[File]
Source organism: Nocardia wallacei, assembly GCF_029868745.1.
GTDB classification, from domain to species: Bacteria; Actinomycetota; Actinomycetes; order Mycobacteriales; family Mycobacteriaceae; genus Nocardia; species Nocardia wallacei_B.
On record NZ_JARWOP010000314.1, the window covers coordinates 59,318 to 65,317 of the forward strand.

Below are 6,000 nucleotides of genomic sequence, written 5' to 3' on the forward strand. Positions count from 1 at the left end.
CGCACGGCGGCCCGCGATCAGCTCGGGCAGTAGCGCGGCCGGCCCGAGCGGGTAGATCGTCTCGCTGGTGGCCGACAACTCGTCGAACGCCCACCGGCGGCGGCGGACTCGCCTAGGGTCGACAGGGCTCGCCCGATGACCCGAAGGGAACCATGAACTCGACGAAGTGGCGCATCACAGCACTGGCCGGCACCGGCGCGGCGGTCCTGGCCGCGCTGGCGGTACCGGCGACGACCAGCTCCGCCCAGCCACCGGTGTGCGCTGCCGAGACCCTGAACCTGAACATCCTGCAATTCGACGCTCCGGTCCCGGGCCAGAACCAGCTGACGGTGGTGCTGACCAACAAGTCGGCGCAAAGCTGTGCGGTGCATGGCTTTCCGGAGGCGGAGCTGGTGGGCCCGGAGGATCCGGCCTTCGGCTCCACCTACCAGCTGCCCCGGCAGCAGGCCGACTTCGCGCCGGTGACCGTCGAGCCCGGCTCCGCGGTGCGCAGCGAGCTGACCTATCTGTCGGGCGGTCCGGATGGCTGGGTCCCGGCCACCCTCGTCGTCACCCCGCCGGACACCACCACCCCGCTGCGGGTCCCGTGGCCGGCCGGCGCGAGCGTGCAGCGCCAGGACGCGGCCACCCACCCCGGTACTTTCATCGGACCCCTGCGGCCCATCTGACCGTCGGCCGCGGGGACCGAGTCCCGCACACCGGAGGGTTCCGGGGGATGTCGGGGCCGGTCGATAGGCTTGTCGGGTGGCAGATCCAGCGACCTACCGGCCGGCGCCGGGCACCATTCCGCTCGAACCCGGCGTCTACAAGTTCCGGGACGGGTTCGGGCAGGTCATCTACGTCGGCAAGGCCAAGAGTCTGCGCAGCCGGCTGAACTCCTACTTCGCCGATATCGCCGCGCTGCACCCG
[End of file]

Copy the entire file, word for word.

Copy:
Source organism: Nocardia wallacei, assembly GCF_029868745.1.
GTDB classification, from domain to species: Bacteria; Actinomycetota; Actinomycetes; order Mycobacteriales; family Mycobacteriaceae; genus Nocardia; species Nocardia wallacei_B.
On record NZ_JARWOP010000314.1, the window covers coordinates 59,318 to 65,317 of the forward strand.

Below are 6,000 nucleotides of genomic sequence, written 5' to 3' on the forward strand. Positions count from 1 at the left end.
CGCACGGCGGCCCGCGATCAGCTCGGGCAGTAGCGCGGCCGGCCCGAGCGGGTAGATCGTCTCGCTGGTGGCCGACAACTCGTCGAACGCCCACCGGCGGCGGCGGACTCGCCTAGGGTCGACAGGGCTCGCCCGATGACCCGAAGGGAACCATGAACTCGACGAAGTGGCGCATCACAGCACTGGCCGGCACCGGCGCGGCGGTCCTGGCCGCGCTGGCGGTACCGGCGACGACCAGCTCCGCCCAGCCACCGGTGTGCGCTGCCGAGACCCTGAACCTGAACATCCTGCAATTCGACGCTCCGGTCCCGGGCCAGAACCAGCTGACGGTGGTGCTGACCAACAAGTCGGCGCAAAGCTGTGCGGTGCATGGCTTTCCGGAGGCGGAGCTGGTGGGCCCGGAGGATCCGGCCTTCGGCTCCACCTACCAGCTGCCCCGGCAGCAGGCCGACTTCGCGCCGGTGACCGTCGAGCCCGGCTCCGCGGTGCGCAGCGAGCTGACCTATCTGTCGGGCGGTCCGGATGGCTGGGTCCCGGCCACCCTCGTCGTCACCCCGCCGGACACCACCACCCCGCTGCGGGTCCCGTGGCCGGCCGGCGCGAGCGTGCAGCGCCAGGACGCGGCCACCCACCCCGGTACTTTCATCGGACCCCTGCGGCCCATCTGACCGTCGGCCGCGGGGACCGAGTCCCGCACACCGGAGGGTTCCGGGGGATGTCGGGGCCGGTCGATAGGCTTGTCGGGTGGCAGATCCAGCGACCTACCGGCCGGCGCCGGGCACCATTCCGCTCGAACCCGGCGTCTACAAGTTCCGGGACGGGTTCGGGCAGGTCATCTACGTCGGCAAGGCCAAGAGTCTGCGCAGCCGGCTGAACTCCTACTTCGCCGATATCGCCGCGCTGCACCCG